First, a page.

by Bernie Lopez
advance copy – Opinyon Magazine, March 18, 2012
Noynoy’s big geopolitical blunders are starting to emerge – first, Spratleys, now, Sabah. As in the Spratleys, the thing that makes the issue a dilemma is OIL, which the Malaysians will not easily give up. For them, like the Chinese, oil is non-negotiable. But so is territorial ownership for the Tausugs, so it seems. In oil lies the impasse.
What exactly did our dear President Aquino do? He ordered Datu Kiram to back down and come home in the name of peace. He in fact gave two messages – one, the Philippine government will not back up the Tausug sultanate and its people in their bid to claim what is rightfully theirs; and two, instead of giving hope to the Tausugs, he gave despair and alienation. The end result is – first, a profound effect on the election campaign of administration senators, who may lose millions of Muslim votes; second, ironically, Noynoy’s move to achieve peace may bring war. He virtually ‘severed’ Bangsa Moro instantly from the rest of the country. Noynoy in effect was saying with authoritarian impunity, “Nag-iisa kayo”. (You are alone.), when he could have said, “Ayusin natin ito. (Let’s fix this.) We are in this together. We support your cause, but let’s do this properly. Let us sit down and find a solution together”.
We perhaps cannot blame Noynoy. He and his political advisers know no better. The only thing in their mind is we are not in a position to go to war. But there is a middle road they did not consider in their ‘panic diplomacy’. If Noynoy told the Tausugs that the Philippine government will revive the case of Sabah in the United Nations, he would have given hope and not alienation. He would have gone closer to the peace he wanted by cooling heads.
The issue can perhaps be handled this way. Talk to Kiram. Listen to him. Assure him the government is behind them, but not this way. Let’s go to the UN. Give him hope. Give him options. Do not put him in a corner. Noynoy did not even give Kiram an audience, exacerbating the problem. Listening to Kiram is critical in forming a diplomatic solution. Kiram is known to be loyal to him, attending many events where he was invited. The hope Noynoy could have given would perhaps calmed down Bangsa Suluk (the Tausug nations) into considering viable options instead of going into a defensive war. Then the next step is to talk to Malaysia with Kiram behind you, not against you.
Interviewed by talk-show-anchor-wanna-be Boy Abunda at ABS-CBN, Kiram’s daughter Princess Jacel exhibited her true royal blood. Abunda, trying to be a neutral third party, was in fact cornering her with a barrage of questions representing the Christian perspective. But he failed miserably at every turn. The Princess, who is extremely articulate in English and Pilipino, would not be cornered. Asked if she would sacrifice the common good of the entire nation going to war, she simply said the government seems to be on the side of Malaysia. This subservience is a sign of weakness that the Malaysians can exploit. Right now the Malaysians have the initiative and we have our tail in between our legs. True to her royal blood, the Princess answered barbed questions calmly and surely.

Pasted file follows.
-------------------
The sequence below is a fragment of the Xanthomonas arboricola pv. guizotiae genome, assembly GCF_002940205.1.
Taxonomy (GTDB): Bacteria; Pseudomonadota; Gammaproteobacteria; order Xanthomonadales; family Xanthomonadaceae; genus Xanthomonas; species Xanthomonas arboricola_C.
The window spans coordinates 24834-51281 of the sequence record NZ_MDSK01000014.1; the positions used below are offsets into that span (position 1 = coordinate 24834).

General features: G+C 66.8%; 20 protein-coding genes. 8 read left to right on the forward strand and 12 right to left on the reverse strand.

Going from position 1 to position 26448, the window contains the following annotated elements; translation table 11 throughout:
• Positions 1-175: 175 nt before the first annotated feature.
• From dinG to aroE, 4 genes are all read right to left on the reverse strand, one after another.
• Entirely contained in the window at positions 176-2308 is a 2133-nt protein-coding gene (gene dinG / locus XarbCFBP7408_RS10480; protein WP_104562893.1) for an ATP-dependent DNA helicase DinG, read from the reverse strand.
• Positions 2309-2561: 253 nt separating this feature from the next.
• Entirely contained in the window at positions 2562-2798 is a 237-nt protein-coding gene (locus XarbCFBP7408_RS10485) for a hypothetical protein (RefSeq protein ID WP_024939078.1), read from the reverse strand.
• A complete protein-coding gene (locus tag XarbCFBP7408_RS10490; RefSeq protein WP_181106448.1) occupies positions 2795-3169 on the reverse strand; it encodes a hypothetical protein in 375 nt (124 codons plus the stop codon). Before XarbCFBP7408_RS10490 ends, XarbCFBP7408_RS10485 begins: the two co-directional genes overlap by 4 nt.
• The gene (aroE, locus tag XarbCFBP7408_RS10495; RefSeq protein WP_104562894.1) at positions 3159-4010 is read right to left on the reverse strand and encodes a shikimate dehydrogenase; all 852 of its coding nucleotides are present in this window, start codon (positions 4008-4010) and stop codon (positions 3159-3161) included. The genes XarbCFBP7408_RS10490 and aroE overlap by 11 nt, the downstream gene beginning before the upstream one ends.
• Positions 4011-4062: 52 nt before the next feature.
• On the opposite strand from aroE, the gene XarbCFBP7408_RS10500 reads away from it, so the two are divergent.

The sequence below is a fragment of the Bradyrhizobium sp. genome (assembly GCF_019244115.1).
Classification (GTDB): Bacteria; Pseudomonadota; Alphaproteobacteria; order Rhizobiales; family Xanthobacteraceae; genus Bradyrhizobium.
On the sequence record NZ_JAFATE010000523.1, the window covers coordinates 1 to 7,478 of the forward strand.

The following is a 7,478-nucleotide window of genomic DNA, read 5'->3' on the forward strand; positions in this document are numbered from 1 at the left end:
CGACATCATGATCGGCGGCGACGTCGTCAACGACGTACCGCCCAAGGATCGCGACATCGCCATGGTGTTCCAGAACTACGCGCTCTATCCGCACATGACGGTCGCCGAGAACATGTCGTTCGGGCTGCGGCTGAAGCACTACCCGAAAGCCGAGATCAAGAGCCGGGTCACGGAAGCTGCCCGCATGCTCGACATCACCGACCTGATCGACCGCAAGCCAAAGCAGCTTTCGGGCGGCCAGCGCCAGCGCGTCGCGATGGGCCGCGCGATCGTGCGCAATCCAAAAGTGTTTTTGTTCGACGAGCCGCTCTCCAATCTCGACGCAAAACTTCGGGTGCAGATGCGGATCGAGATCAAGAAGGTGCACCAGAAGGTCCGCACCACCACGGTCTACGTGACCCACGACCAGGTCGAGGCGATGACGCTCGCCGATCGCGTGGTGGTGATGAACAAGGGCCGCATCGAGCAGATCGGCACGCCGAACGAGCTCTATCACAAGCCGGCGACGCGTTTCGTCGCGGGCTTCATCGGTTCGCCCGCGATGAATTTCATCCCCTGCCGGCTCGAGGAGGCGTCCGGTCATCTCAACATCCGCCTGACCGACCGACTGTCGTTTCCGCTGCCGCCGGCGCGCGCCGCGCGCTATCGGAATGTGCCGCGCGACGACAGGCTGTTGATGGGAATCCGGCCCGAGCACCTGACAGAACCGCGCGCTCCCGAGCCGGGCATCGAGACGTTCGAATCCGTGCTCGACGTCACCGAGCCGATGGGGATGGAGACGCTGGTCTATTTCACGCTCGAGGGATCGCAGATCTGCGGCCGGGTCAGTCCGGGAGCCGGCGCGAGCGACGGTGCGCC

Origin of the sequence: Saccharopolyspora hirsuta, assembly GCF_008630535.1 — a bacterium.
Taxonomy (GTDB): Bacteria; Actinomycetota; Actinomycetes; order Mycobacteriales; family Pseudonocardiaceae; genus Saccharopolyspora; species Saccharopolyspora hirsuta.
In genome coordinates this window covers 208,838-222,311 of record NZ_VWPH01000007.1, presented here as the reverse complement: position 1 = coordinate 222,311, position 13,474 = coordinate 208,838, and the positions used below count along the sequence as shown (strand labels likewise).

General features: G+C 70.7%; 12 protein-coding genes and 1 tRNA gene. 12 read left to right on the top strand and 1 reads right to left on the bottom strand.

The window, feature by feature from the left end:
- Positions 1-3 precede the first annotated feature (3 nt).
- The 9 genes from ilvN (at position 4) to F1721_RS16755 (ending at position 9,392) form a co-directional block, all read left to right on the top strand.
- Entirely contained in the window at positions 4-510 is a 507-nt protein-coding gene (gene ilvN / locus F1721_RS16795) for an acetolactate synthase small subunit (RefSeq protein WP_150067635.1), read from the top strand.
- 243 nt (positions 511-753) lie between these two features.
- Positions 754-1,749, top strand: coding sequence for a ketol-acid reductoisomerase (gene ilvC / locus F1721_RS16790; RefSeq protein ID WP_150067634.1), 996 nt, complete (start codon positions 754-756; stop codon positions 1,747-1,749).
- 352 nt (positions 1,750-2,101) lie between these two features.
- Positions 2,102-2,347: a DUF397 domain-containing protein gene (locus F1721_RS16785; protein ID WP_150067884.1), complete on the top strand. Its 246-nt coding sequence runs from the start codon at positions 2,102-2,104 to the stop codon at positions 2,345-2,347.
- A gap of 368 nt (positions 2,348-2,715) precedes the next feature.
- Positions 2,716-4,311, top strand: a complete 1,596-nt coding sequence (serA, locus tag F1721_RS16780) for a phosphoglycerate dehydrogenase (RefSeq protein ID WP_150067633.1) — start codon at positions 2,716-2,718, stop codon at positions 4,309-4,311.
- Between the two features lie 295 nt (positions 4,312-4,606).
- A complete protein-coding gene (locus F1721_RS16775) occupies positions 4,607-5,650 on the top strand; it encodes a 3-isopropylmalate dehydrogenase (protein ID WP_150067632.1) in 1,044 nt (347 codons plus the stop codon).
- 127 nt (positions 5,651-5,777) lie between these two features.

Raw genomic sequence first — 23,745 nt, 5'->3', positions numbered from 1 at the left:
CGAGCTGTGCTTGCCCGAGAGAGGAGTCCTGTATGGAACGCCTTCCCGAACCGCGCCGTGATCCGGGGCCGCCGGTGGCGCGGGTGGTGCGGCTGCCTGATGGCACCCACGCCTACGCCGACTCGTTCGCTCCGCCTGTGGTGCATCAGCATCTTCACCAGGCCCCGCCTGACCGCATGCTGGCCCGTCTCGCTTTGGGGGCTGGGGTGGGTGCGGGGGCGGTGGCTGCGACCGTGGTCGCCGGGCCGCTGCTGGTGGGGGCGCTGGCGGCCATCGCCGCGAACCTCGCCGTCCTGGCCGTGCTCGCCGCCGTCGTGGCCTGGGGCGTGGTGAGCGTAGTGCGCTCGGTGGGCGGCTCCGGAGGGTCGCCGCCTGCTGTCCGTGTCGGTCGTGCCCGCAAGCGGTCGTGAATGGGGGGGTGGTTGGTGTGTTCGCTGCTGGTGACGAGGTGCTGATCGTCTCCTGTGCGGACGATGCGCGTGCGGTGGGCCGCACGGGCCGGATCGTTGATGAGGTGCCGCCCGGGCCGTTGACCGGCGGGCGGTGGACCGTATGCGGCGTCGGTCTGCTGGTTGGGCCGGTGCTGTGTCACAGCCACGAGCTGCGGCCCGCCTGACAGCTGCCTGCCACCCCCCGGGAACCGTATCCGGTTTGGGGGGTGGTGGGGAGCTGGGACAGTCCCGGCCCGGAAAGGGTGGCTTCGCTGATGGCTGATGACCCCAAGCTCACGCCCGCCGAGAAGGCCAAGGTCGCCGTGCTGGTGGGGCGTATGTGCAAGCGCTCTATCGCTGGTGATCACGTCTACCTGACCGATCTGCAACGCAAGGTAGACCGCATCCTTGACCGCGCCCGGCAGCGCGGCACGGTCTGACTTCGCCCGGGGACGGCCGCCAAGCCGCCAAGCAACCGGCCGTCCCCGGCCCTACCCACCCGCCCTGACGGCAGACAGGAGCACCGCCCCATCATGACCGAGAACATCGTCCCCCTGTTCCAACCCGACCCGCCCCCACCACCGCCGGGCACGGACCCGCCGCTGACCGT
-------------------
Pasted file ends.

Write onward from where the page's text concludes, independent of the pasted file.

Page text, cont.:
The Tausugs are a warrior class that can match the resilience of the Japanese kamikaze or the Vietcong. They will not easily back down. They have a sense of pride and dignity in the face of overwhelming odds. During the Philippine American War, the Americans invented the 45 calibre because the 38 calibre, a standard cavalry issue, failed to stop the oncoming Tausug warriors. They would wrap themselves tightly with cloth to prevent massive hemorrhage, and like the kamikaze, they have a sacred prayer ritual before going to battle.
The recent Tausug ‘invasion’ of Sabah involved no arms and was a peaceful move to establish physical presence, a non-violent ‘occupy Sabah’ akin to ‘occupy Wall Street’, which was their right as the landlord. Kiram’s group will not attack. They will simply defend themselves and not back down. They will not be exiled from their own land. The Malaysian media succeeded in poisoning the minds of the public and induced adrenaline to opt for overkill with tanks and helicopters on the wrong premise – a Tausug invasion.
Legally, we have a tight case. The rent the Malaysians pay is clear evidence the place is not theirs. The UN option is good, but we have to go beyond the legal option. As in the Spratleys, in the end, when the chips are down, the issue is no longer legal. It can easily escalate to the level of war. We Filipinos, who are fond of court cases and rebuttals, should start to realize that the issue is evolving beyond the verbal and legal.
But even before that, there are still many options. We have to stand up to our rights, or the rights of our fellow Filipinos, the Tausugs. We cannot abandon them. What are some options beyond a UN court case? Could we perhaps involve our former colonizers, the British for the Malaysians and the Americans for the Filipinos? Can a neutral Islamic third party intervene? The international community can be an ally for the underdog. Can we get Sabah back without further bloodshed? That is a tall order because oil is the geopolitical thorn. But it is about time we face the issue squarely and think of new bold options, not cower down.
Right now, dozens of international civic groups are appealing for an immediate ‘humanitarian ceasefire’. They are of course pointing a finger at Malaysia which took the military initiative. The Filipinos in Malaysia are on the defensive. They do not want to fight, especially such a bigger foe. But if they are forced to, based on history, the Tausug warrior may just rise to the occasion, heaven forbid. The purpose of Malaysia is obvious – cleanse Sabah of the ‘troublesome’ Filipinos. They want to oust their landlords.